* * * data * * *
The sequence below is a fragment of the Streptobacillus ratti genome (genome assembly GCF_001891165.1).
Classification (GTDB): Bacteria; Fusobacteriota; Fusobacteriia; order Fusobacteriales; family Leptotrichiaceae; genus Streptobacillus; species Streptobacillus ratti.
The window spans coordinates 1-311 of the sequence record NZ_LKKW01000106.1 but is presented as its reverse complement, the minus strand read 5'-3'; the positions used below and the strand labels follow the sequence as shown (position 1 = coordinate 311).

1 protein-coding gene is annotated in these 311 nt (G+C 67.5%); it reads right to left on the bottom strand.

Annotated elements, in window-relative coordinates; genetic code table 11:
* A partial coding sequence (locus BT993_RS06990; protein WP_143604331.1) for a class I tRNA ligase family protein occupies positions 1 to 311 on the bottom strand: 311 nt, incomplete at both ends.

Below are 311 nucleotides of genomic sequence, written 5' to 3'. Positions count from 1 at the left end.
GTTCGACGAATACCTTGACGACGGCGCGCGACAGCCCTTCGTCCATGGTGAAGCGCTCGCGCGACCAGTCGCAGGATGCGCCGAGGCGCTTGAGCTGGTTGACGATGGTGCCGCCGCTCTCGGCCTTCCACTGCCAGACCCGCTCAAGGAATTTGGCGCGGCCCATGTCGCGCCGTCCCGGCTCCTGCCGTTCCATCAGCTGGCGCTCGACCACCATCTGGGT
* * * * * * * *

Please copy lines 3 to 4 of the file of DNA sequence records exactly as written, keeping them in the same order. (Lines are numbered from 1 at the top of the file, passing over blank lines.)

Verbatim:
The window spans coordinates 1-311 of the sequence record NZ_LKKW01000106.1 but is presented as its reverse complement, the minus strand read 5'-3'; the positions used below and the strand labels follow the sequence as shown (position 1 = coordinate 311).

1 protein-coding gene is annotated in these 311 nt (G+C 67.5%); it reads right to left on the bottom strand.